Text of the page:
Calling the Senate proposal “a fraud” and “a disaster,” Sen. Lindsey Graham of South Carolina said he was prepared to vote for the Senate package only if House Speaker Paul Ryan promised not to pass make that bill a law. The Senate bill, he said, “was never sold to be the final product” – only as a means to get something passed so that House and Senate negotiators could work out the final details. He was joined McCain and Ron Johnson of Wisconsin.
“Politically, this would be the dumbest thing in history to throw this out there, collapse the individual market and own the problem when Obamacare is collapsing,” Graham said.
Ryan responded hours later, saying “If moving forward requires a conference committee that is something the House is willing to do.” A phone call between Ryan, Johnson and Graham at around 9:45 p.m. Thursday sealed the deal: Graham and Johnson would vote for the Senate plan after all, if only to move the repeal of the bill forward.
McCain, recently diagnosed with brain cancer and recovering from a surgery, resisted.
Providing less suspense to the negotiations, Portman, R-Ohio, announced early Thursday afternoon that he would support the scaled-back bill, which on Capitol Hill quickly was dubbed a “skinny repeal.” Portman said “we need to repeal and replace” Obamacare, saying “this law isn't working for Ohio families and small businesses who've seen their premiums and deductibles skyrocket.”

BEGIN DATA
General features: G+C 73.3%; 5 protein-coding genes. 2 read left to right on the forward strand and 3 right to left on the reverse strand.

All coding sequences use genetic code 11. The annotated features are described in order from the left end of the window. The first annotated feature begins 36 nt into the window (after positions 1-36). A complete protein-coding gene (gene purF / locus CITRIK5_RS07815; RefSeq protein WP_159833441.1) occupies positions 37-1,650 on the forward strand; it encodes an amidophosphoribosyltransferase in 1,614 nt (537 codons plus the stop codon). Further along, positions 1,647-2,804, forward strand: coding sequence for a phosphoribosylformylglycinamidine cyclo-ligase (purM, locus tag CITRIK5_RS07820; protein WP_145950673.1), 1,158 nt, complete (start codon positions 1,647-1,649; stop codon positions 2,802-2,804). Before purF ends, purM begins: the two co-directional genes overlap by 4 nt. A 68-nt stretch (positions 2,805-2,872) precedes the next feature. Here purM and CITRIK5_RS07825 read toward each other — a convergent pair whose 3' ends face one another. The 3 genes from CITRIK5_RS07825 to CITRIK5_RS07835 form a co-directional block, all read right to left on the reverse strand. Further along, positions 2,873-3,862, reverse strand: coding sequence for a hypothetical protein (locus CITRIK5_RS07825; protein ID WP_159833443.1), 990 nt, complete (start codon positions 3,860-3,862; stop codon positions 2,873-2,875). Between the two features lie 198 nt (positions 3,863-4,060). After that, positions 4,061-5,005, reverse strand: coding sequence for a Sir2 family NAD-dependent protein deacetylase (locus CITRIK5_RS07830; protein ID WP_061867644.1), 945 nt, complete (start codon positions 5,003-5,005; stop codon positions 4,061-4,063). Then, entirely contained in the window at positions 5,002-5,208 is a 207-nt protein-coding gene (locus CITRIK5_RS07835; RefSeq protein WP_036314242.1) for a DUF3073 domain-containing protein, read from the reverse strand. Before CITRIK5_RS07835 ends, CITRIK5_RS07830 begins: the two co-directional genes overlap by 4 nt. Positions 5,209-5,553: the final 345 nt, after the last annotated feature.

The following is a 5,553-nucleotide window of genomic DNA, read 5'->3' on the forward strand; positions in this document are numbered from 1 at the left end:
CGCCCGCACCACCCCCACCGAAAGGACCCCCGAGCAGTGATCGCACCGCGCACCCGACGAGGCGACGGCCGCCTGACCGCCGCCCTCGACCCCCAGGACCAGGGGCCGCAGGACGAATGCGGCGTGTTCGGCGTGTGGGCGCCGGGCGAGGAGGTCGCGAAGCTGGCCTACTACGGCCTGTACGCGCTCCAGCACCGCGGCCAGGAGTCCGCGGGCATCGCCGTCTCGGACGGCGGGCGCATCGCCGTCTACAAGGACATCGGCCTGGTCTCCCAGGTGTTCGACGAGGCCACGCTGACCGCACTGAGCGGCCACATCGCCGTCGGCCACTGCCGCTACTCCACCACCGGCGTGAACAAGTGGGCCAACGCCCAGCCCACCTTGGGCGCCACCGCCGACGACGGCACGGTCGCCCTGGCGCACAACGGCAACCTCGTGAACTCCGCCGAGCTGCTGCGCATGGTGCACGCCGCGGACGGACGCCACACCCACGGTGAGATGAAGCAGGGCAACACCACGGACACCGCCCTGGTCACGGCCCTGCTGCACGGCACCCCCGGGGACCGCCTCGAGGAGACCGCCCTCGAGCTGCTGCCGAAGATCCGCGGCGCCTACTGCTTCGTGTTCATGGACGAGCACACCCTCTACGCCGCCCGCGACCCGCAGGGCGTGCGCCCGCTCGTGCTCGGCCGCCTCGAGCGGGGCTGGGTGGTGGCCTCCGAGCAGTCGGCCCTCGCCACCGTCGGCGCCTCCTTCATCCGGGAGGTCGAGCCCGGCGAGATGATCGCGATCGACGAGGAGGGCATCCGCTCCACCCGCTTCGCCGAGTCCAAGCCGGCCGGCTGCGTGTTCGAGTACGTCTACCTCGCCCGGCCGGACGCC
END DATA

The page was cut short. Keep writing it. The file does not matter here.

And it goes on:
The bill would have repealed for eight years the requirement that employers provide health care, repealed the medical device tax for three years and defunded Planned Parenthood for a year. It would also have ended the requirement that people buy health insurance or pay a fine.
From the beginning, Republican senators acknowledged that they were only backing the most recent Senate plan to keep the process alive.
“If there was a health-care bill which couldn't get 51 Senate votes, why would lawmakers assume that a conference committee will magically come up with a solution that the Senate will pass?” said Brian Riedl, a former chief economist for Portman and now a senior fellow at the Manhattan Institute, a conservative nonprofit in Washington.
Medical organizations, meanwhile, warned that without the fines for not buying coverage, the already fragile federally subsidized marketplaces established by Obamacare could collapse.
“Eliminating the mandate to obtain coverage only exacerbates the affordability problem that critics say they want to address,” said David O. Barbe, president of the American Medical Association. “Instead, it leads to adverse selection that would increase premiums and destabilize the individual market.”
As Senate GOP leaders struggled to craft their scaled-down package, sullen conservatives already were blaming more-moderate Republicans for the inability to act on campaign promises during the past seven years to scrap Obamacare and devise a more market oriented alternative.
“This process was always going to be difficult—no consensus was built over the past seven years—but this week’s gamesmanship on the Senate floor highlights why conservatives are justifiably frustrated with the obstinacy of their more moderate colleagues,” said Michael Needham, chief executive officer of the Heritage Foundation, another conservative nonprofit in Washington.
Because details of the package weren’t made public until late Thursday, it was difficult to calculate how many Americans would lose coverage. Democrats passed around a report suggesting more than 500,000 people in Ohio would lose insurance coverage and premiums in the individual market could rise by $550 per person.
Brown cited an analysis by a former insurance company CEO who is now a Case Western Reserve University professor showing "the so-called 'skinny repeal' would lead to millions losing coverage while driving up insurance costs on middle-income Americans and leaving taxpayers with a larger bill to cover."